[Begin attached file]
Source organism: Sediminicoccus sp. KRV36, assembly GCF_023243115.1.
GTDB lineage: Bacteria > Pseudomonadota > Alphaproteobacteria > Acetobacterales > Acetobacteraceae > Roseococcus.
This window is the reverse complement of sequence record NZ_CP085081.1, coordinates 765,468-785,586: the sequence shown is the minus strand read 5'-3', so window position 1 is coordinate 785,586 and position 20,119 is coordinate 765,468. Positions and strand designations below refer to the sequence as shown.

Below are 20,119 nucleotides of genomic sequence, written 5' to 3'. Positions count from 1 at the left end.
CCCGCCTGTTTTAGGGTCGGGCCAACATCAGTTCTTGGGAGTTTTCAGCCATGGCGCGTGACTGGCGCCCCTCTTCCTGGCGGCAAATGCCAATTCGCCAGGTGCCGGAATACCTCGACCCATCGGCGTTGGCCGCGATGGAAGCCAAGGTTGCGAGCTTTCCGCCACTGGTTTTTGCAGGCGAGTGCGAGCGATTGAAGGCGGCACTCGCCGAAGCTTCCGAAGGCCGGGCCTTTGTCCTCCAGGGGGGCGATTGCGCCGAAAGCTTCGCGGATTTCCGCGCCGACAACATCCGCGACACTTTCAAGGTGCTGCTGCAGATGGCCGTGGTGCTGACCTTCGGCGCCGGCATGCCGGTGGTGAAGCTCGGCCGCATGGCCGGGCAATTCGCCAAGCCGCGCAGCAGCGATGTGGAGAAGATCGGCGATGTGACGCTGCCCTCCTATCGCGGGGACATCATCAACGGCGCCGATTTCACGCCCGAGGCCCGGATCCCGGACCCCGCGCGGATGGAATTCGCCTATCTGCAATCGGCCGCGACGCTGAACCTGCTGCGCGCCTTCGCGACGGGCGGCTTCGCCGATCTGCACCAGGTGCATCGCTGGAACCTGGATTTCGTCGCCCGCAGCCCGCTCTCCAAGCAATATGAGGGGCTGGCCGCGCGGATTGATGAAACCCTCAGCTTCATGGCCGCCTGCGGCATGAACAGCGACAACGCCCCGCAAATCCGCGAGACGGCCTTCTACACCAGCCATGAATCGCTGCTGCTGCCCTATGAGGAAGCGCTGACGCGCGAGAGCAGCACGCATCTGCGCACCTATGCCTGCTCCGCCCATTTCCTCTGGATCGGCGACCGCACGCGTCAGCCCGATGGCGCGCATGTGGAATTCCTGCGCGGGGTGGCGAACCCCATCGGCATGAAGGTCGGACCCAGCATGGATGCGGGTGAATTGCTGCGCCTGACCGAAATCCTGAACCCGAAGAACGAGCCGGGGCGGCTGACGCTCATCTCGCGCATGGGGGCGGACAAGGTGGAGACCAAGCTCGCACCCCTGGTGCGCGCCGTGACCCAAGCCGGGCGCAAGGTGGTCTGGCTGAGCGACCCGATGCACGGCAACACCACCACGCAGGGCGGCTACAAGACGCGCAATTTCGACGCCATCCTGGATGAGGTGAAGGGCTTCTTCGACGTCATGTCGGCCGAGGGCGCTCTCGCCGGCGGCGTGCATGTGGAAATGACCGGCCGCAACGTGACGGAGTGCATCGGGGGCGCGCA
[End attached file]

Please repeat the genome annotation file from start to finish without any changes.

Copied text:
Source organism: Sediminicoccus sp. KRV36, assembly GCF_023243115.1.
GTDB lineage: Bacteria > Pseudomonadota > Alphaproteobacteria > Acetobacterales > Acetobacteraceae > Roseococcus.
This window is the reverse complement of sequence record NZ_CP085081.1, coordinates 765,468-785,586: the sequence shown is the minus strand read 5'-3', so window position 1 is coordinate 785,586 and position 20,119 is coordinate 765,468. Positions and strand designations below refer to the sequence as shown.

Below are 20,119 nucleotides of genomic sequence, written 5' to 3'. Positions count from 1 at the left end.
CCCGCCTGTTTTAGGGTCGGGCCAACATCAGTTCTTGGGAGTTTTCAGCCATGGCGCGTGACTGGCGCCCCTCTTCCTGGCGGCAAATGCCAATTCGCCAGGTGCCGGAATACCTCGACCCATCGGCGTTGGCCGCGATGGAAGCCAAGGTTGCGAGCTTTCCGCCACTGGTTTTTGCAGGCGAGTGCGAGCGATTGAAGGCGGCACTCGCCGAAGCTTCCGAAGGCCGGGCCTTTGTCCTCCAGGGGGGCGATTGCGCCGAAAGCTTCGCGGATTTCCGCGCCGACAACATCCGCGACACTTTCAAGGTGCTGCTGCAGATGGCCGTGGTGCTGACCTTCGGCGCCGGCATGCCGGTGGTGAAGCTCGGCCGCATGGCCGGGCAATTCGCCAAGCCGCGCAGCAGCGATGTGGAGAAGATCGGCGATGTGACGCTGCCCTCCTATCGCGGGGACATCATCAACGGCGCCGATTTCACGCCCGAGGCCCGGATCCCGGACCCCGCGCGGATGGAATTCGCCTATCTGCAATCGGCCGCGACGCTGAACCTGCTGCGCGCCTTCGCGACGGGCGGCTTCGCCGATCTGCACCAGGTGCATCGCTGGAACCTGGATTTCGTCGCCCGCAGCCCGCTCTCCAAGCAATATGAGGGGCTGGCCGCGCGGATTGATGAAACCCTCAGCTTCATGGCCGCCTGCGGCATGAACAGCGACAACGCCCCGCAAATCCGCGAGACGGCCTTCTACACCAGCCATGAATCGCTGCTGCTGCCCTATGAGGAAGCGCTGACGCGCGAGAGCAGCACGCATCTGCGCACCTATGCCTGCTCCGCCCATTTCCTCTGGATCGGCGACCGCACGCGTCAGCCCGATGGCGCGCATGTGGAATTCCTGCGCGGGGTGGCGAACCCCATCGGCATGAAGGTCGGACCCAGCATGGATGCGGGTGAATTGCTGCGCCTGACCGAAATCCTGAACCCGAAGAACGAGCCGGGGCGGCTGACGCTCATCTCGCGCATGGGGGCGGACAAGGTGGAGACCAAGCTCGCACCCCTGGTGCGCGCCGTGACCCAAGCCGGGCGCAAGGTGGTCTGGCTGAGCGACCCGATGCACGGCAACACCACCACGCAGGGCGGCTACAAGACGCGCAATTTCGACGCCATCCTGGATGAGGTGAAGGGCTTCTTCGACGTCATGTCGGCCGAGGGCGCTCTCGCCGGCGGCGTGCATGTGGAAATGACCGGCCGCAACGTGACGGAGTGCATCGGGGGCGCGCA